10 July 2012

Creating a genealogy photo book

Shortly after my father died, I decided to create a photo book. I started with a theme: The story of my parents, from their childhoods to the early days of their marriage—in photos. The hardcover book I chose had 26 pages. I divided the book into five sections: my father’s childhood; my mother’s childhood; their courtship; their wedding and honeymoon; and their early marriage.
Since I had fewer pictures from my father’s side, it was easier to choose which pictures to include. I wanted equal representation and the same number of pages, which meant I had to use Dad’s 8 x 10 yearbook photo with the crease and blotch on it. I hadn’t quite figured out how to use photo-correcting software, so I left the photo as is. I also extended my father’s childhood to his Army years, because that was uniquely his story, though my parents met while my mother was still in high school.
The amount of text varied depending on the layout I chose for each page. Sometimes I had a sentence, a phrase, a year, or no caption at all. It all depended upon whether I was writing about a group of pictures on a page, one picture in a collage, or a single photo. I wasn’t able to get all the genealogical details I wanted, such as my grandparents’ places of birth. But I did include their birth and death dates in parentheses by their full names. And if a photo had a date or an occasion written on the back, I usually included that detail.
My mother created a scrapbook of her courtship and early marriage, so I added some tidbits such as when and where they had their first date, the date they started “going steady,” and when their engagement was announced in the local newspaper. Without that scrapbook, these details would have been lost. I only wish I had asked my parents how they met!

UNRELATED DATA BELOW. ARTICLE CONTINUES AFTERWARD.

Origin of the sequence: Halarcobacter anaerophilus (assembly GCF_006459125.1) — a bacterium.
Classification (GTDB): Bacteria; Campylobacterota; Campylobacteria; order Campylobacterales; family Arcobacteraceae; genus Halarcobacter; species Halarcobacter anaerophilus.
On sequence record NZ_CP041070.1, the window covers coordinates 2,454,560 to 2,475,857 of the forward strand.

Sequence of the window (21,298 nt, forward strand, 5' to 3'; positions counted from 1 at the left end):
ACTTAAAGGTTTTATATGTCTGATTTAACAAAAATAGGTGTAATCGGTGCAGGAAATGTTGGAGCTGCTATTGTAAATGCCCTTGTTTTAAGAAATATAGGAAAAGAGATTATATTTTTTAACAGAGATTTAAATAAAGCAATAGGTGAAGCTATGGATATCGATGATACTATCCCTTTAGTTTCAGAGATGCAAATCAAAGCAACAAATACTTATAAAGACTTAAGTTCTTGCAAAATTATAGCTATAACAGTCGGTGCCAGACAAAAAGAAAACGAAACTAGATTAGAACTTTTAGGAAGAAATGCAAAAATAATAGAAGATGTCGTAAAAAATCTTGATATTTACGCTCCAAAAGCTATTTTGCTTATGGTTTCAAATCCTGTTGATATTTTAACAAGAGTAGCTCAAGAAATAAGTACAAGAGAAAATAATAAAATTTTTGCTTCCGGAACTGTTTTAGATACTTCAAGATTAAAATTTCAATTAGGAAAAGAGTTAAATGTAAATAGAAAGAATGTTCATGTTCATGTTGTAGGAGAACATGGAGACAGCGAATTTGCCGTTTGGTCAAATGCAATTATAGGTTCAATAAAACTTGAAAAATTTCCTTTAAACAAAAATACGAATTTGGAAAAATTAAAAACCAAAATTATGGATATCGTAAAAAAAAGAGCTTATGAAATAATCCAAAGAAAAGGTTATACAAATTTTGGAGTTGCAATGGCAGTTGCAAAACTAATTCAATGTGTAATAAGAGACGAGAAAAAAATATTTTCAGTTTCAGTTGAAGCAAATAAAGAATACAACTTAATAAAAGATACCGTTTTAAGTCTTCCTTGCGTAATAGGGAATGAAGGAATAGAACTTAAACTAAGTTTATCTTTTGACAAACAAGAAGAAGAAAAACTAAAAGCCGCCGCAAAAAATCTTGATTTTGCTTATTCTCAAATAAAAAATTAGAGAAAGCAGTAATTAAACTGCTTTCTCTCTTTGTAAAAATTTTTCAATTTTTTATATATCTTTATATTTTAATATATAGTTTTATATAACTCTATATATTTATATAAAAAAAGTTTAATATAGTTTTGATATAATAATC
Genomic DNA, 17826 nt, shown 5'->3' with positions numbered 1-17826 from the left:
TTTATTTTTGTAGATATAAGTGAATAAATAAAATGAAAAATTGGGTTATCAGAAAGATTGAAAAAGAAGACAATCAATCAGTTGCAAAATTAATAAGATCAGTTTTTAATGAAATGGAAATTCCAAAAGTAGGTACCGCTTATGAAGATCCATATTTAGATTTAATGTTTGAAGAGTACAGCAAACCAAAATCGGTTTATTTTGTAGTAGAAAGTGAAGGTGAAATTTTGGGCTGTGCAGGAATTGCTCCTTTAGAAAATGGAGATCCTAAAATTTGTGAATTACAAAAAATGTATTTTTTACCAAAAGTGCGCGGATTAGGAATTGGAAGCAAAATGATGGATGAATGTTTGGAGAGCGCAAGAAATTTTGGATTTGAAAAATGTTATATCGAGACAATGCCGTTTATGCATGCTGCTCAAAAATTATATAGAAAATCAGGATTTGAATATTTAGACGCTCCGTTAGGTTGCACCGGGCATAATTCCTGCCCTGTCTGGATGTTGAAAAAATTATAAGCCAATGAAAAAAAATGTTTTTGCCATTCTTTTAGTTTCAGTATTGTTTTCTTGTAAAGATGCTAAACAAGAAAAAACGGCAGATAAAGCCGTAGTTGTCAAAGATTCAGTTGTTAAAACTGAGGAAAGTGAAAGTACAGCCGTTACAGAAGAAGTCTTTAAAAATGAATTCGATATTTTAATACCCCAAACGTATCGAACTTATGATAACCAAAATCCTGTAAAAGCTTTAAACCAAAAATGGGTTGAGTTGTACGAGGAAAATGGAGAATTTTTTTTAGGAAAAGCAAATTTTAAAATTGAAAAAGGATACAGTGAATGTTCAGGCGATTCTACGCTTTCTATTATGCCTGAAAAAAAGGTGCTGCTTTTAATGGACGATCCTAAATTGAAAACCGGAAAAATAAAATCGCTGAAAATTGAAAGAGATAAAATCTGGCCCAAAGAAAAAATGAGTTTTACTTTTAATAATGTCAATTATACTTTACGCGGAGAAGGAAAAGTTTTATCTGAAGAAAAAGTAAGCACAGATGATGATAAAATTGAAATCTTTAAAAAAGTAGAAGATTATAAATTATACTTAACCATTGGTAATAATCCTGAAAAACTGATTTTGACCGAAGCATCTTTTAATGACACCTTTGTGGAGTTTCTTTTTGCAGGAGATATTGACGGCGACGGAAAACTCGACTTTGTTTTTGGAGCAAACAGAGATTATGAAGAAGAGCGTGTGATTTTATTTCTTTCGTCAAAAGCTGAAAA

I included names of the wedding party, and how they were related to the bride and groom; the name of the church and the hotel where the reception was held. I listed some of the places my parents went for their honeymoon, though only a few photos exist that I can match to that “motor trip.” I added pictures of their first homes together, with addresses. And the last page had a couple of favorite photos of my sister and me as well as our studio pictures, along with our birthdates.
I spent many hours happily compiling my photo book. The process helped with losing both parents in their 60s—which was much too young. I learned a lot by creating a photo timeline of their lives. And best of all, I printed two copies, one for myself and one for my sister, so we could share the family photos in a memorable way.
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